Godzilla Reviews: Godzilla 1984


    After a 10 year break Toho brings Godzilla back to his darker, scarier roots. The franchise had been laid to rest after Terror of Mechagodzilla, and after a long vacation Godzilla resurrects the series in the first film in what is commonly referred to as the “Heisei Series”.

    Plot Synopsis


    This Godzilla is not a reboot or remake, but is a direct sequel of the 1954 original. It takes place in modern times (1984), but in a universe where Japan had been attacked and nearly brought to its knees by the original Godzilla in 1954. Japan spends the next 30 years rebuilding and praying that Godzilla will never return.

    But dark omens begin to appear when sailors begin to get attacked by giant mutated sea life. An intrepid news reporter goes to investigate the missing ship, and finds only one survivor, who claims that the ship was attacked by none other than Godzilla himself.

    Initially, the government keeps the discovery under wraps to prevent the spread of panic, but drawn to nuclear power (which is its food) Godzilla attacks and utterly destroys a Russian (USSR) nuclear sub. This kicks off tension between Communist Russia and America and full thermonuclear war seems imminent.

    Can all sides put away their differences to battle an even more threatening foe: Godzilla?



    This entry is one of my favorites. Many Godzilla fans do not like this one as much, being that it is much darker, more political, and very serious in tone. Those are the reasons I love it. It harks back to the original, and what Godzilla is really about; our relationship with nuclear weapons and nuclear power.

    This movie brings back the terrifying Godzilla, the improvements in technology really let the movie makers create a scarier Godzilla, and you get a much better idea of scale and terror in this one. The miniatures that they use in this one are meticulously detailed, and hold up pretty well even today, considering that they are just models. When Godzilla attacks Tokyo, he is surrounded by buildings that are actually taller than him, and it really is stunning. It makes the destruction feel so real.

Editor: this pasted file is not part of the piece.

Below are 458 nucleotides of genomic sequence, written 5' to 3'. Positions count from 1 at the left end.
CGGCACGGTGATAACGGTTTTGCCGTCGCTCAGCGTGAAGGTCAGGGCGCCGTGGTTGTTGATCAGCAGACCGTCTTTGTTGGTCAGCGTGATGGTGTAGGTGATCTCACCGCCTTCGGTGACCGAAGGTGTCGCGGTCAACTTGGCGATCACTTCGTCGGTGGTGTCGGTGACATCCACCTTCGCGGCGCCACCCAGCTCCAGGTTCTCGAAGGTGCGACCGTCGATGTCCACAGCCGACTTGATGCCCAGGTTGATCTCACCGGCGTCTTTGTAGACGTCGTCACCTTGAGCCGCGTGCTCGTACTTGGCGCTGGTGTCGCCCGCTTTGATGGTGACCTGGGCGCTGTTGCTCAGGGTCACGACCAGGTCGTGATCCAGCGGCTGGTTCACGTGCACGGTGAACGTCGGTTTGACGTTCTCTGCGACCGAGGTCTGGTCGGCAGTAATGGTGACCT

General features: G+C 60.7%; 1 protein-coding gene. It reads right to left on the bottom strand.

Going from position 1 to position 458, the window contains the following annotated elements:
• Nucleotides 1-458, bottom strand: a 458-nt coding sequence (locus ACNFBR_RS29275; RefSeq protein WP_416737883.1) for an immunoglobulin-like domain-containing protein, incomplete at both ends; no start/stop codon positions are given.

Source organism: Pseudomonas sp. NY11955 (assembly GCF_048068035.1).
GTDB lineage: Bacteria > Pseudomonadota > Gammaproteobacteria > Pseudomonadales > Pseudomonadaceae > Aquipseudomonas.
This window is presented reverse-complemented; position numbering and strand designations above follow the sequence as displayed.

Film and Production


    This movie had been in development for nearly the whole 10 years the series was on hiatus. Producer Tomoyuki Tanaka commissioned many spec scripts to be written, and many of those ideas would be used in this film, including the Super-X a flying tank that does battle with Godzilla, and the general idea of resetting continuity.

    One reason that Toho decided to finally fund this movie was because of Godzilla Mania in 1983. This was a film festival where Toho showed all of its classic monster movies, and it was incredibly well attended, and created a new generation of potential fans. Seeing the potential for resurrecting the incredibly lucrative series, Toho finally gave the go-ahead to Tanaka and a significantly increased budget.

    Tanaka tried to recruit many of the original crew of the original Godzilla, including director Ishiro Honda, but most declined due to the death of Eiji Tsurubaya, who had handled the special effects for most of the films. The original composer Akira Ikufube also turned away from the project upon learning of many of the changes made to the character, including increasing Godzilla’s size from 50 meters to 80 meters. He said, “I don’t compose music for 80-meter sized monsters.”

    Despite the many setbacks, Tanaka recruited a fresh crew. But the troubles weren’t over for the production. They had originally planned for someone else to don the new Godzilla suit, but at the last minute it was changed to Kenpachiro Satsuma. Being as the suit was tailored to fit someone else, the suit was far too big and heavy for him. Throughout the filming, a wire in the leg of the suit cut into his leg. And in one point, the special effects team did not seal his suit correctly, even after he told them that he didn’t think it was sealed. In the scene, there were several pyrotechnics, and some of the shrapnel from the explosions made it through his unsealed suit and into his back. He was not seriously hurt, but he was not happy with the SFX team. Overall he lost a lot of weight throughout the filming, ironically mirroring the experiences of Haruo Nakajima (the original Godzilla) who lost over 20 lbs.

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